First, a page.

Indigenize the Senate: Inuk youth speaks in Ottawa

Indigenous youth leaders from across the country spoke in Ottawa on Wednesday for Indigenize the Senate day. One of the youth was Andrea Andersen, a Nunatsiavut Inuk living in Iqaluit.

Youth forum will help shape study on developing new relationship between Canada and Indigenous people

Nine young Indigenous leaders on Parliament Hill for Youth Indigenize the Senate Day. (Senate of Canada)

A young Inuk woman addressed federal senators Wednesday, asking for greater Indigenous representation in government as part of Youth Indigenize the Senate Day in Ottawa. 

Nine young Indigenous leaders were invited to the forum by the Senate's Standing Committee on Aboriginal Peoples. The committee is looking for young voices to help shape a study on how to improve relationships between Canada and Indigenous people.

Andrea Andersen was one of nine young Indigenous leaders in Ottawa for Youth Indigenize the Senate Day. (Submitted by Andrea Andersen)

"It's opportunities like this that is starting to create better dialogue and what needs to happen, but it's only the start. There is so much work that needs to be done," said Andrea Andersen, a Nunatsiavut Inuk living in Iqaluit.

"We only have eight minutes to address many concerns. There are so many topics we could discuss."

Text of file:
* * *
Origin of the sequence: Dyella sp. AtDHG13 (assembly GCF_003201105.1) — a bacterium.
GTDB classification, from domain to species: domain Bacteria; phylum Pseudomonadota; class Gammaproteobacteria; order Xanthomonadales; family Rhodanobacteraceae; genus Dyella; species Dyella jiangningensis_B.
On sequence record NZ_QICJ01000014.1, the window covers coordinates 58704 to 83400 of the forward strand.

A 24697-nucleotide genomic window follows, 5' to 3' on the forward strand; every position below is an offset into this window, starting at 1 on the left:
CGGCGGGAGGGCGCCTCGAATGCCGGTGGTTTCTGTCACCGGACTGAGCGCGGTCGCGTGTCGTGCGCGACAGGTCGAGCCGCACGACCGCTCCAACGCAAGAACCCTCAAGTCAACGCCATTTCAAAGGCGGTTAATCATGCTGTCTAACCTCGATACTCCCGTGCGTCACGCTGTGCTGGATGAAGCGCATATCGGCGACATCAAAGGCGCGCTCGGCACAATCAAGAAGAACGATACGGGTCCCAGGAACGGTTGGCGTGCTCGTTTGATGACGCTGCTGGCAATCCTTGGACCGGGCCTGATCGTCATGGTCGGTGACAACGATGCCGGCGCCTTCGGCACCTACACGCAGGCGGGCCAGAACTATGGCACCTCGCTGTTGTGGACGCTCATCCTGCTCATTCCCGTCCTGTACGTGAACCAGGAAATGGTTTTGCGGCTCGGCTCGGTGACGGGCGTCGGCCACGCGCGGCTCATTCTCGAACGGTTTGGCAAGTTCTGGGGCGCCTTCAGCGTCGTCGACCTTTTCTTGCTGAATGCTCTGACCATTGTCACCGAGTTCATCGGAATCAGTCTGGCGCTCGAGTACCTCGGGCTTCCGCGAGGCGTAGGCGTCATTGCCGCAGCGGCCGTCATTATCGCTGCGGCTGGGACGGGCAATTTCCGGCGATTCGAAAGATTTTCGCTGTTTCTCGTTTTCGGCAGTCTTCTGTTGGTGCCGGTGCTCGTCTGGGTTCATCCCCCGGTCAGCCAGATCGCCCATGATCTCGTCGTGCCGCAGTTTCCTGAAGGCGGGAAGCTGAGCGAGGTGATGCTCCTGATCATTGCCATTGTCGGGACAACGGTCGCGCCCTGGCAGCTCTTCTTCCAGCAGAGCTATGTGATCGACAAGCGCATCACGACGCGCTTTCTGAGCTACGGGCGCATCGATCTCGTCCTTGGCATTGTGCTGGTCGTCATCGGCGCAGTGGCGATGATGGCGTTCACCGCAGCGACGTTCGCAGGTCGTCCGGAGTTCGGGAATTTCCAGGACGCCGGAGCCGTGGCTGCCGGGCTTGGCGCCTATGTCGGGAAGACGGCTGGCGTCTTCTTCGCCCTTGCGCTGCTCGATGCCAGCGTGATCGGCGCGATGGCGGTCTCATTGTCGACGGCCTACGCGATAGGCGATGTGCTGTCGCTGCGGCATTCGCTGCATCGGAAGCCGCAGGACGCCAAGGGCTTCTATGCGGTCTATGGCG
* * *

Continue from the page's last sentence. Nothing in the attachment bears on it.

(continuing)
Andersen spoke on three issues. She wants to see Indigenous organizations like urban friendship centres get more recognition, resource companies held more accountable for the lands they occupy, and more appointments of Indigenous people to positions and portfolios addressing Indigenous issues.

New voices

The Senate committee's co-chair is Nunavut's Senator Dennis Patterson. He said hearing from new voices is important.

"This study is going to be a very important piece that can influence many different situations, policies and procedures in Canada as a whole, not just in Indigenous communities," Patterson said.

"To give us advice on how we can improve relations between Indigenous people and the federal government, gives us the youth perspective."

About 110 youth were nominated for the forum. Nine were selected for the trip.

  • Andrea Andersen, 25, Makkovik, Nunatsiavut (resides in Iqaluit, Nunavut)
  • Jacquelyn Cardinal, 26, Treaty 8 Territory, Alta. (resides in Edmonton, Alta.)
  • Perry Kootenhayoo, 30, Alexis Nakota Sioux First Nation, Alta. (resides in Edmonton, Alta.)
  • Modeste McKenzie, 22, La Ronge, Sask. (resides in Northern Village of Air Ronge, Sask.)
  • Tiffany Monkman, 30, Winnipeg, Man.
  • Jennifer O'Bomsawin, 22, Odanak, Que.
  • Stephen Puskas, 34, Yellowknife, N.W.T. (resides in Montreal, Que.)
  • Holly Jane Sock, 26, Elsipogtog First Nation, N.B. (resides in Tobique First Nation)
  • Chris Tait, 25, Gitxsan Nation, B.C. (resides in Vancouver, B.C.)